GOP leaders are nervously watching President Trump’s erratic handling of an election that's slipping away from him, delicately urging him and his team to clearly make a specific case about voting impropriety or accept the will of the American public.
As they watch Trump make one unfounded claim after another, Republicans are worried about the lasting ramifications from the President’s meritless barrage of attacks against a cornerstone of US democracy — especially as they gear up for two months of intense battling over two hugely consequential races in Georgia that will determine the next Senate majority.
But top Republicans are also treading cautiously around a mercurial president who holds enormous sway with their party's base, with many unwilling to directly challenge his dubious claims and instead are urging him to make his case in greater detail.
GOP sources said Friday that the idea is to give Trump and his team a chance to make their case and allow the disputes to work themselves out in the courts, arguing that if the lawsuits fall flat, then Trump will have little choice but to concede the election without their having to confront him.
“It is incumbent upon the Trump administration to make specific cases of voter irregularity,” said South Carolina Sen. Lindsey Graham, the Senate Judiciary chairman who also defended Trump’s meritless claims of potential fraud. “They're looking through the voter files now," predicting more details in the next 48 hours.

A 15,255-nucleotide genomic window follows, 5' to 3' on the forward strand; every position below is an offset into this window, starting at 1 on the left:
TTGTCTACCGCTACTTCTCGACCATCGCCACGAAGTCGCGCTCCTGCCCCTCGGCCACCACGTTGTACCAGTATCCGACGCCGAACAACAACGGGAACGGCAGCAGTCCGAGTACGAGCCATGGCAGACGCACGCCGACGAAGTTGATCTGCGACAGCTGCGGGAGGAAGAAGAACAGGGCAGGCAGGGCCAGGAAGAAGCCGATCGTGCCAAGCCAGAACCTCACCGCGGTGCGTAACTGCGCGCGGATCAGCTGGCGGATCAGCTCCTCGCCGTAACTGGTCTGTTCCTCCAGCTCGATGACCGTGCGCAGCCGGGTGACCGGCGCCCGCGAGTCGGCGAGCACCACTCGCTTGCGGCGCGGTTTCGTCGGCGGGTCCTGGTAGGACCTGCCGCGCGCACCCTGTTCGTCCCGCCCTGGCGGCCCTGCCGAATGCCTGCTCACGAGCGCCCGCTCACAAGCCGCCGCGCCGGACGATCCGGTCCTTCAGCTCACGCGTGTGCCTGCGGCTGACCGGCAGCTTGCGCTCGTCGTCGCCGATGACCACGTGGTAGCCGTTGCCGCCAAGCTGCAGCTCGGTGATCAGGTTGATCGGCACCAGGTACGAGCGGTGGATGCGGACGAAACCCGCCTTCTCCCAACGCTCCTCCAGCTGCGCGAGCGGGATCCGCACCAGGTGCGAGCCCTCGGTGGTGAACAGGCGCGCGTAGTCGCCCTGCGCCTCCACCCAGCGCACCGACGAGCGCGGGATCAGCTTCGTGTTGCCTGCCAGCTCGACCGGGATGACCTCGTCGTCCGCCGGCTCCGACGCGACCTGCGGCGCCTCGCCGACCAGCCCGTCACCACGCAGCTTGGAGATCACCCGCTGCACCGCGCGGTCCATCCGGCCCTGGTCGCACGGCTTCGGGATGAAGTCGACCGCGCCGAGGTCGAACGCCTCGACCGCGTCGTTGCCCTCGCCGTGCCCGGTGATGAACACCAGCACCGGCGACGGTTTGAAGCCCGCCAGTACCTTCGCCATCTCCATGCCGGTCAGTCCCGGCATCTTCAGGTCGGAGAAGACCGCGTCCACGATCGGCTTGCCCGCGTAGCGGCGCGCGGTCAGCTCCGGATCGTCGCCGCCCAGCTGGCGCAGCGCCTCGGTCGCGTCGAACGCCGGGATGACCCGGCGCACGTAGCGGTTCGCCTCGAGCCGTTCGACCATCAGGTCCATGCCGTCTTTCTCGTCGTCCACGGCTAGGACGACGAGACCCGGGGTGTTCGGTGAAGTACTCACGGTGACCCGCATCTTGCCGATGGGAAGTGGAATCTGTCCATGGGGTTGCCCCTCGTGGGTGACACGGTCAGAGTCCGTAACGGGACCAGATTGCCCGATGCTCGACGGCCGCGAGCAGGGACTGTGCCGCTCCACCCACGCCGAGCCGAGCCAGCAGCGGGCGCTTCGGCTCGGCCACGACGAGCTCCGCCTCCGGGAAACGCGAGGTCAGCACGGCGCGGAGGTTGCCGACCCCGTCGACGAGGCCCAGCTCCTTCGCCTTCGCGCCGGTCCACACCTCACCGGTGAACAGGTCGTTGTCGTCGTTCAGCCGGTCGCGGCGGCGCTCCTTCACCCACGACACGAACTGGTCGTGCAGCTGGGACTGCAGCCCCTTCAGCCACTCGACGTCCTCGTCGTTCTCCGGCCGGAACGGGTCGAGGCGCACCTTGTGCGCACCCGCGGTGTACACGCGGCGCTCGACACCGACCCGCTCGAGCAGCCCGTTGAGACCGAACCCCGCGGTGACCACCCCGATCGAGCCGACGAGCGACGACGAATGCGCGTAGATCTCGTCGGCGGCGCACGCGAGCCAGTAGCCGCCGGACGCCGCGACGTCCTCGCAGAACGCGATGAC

Republican leaders are approaching him gingerly. Some, like House Minority Leader Kevin McCarthy, are publicly defending his claims, while others, like Senate Majority Leader Mitch McConnell, are trying to toe a middle ground.
McConnell, a cautious but deliberate leader, carefully crafted a public message about Trump’s allegations that respects the concerns of the President and his ardent supporters but doesn’t back their nebulous charges of election fraud. On Friday, McConnell refused to say anything else besides his delicately worded statement.
Republicans argue that it’s now up to the President to provide the public with details about claims of widespread voting fraud in several crucial states that have put former Vice President Joe Biden on the cusp of the presidency.
“I think the President should turn this discussion over to his lawyers,” said Senate Rules Chairman Roy Blunt, whose committee oversees elections. “And if they have a case to make, there's a process where they make that and that processes is timely.”
Read CNN's fact check of Trump's remarks and election claims here.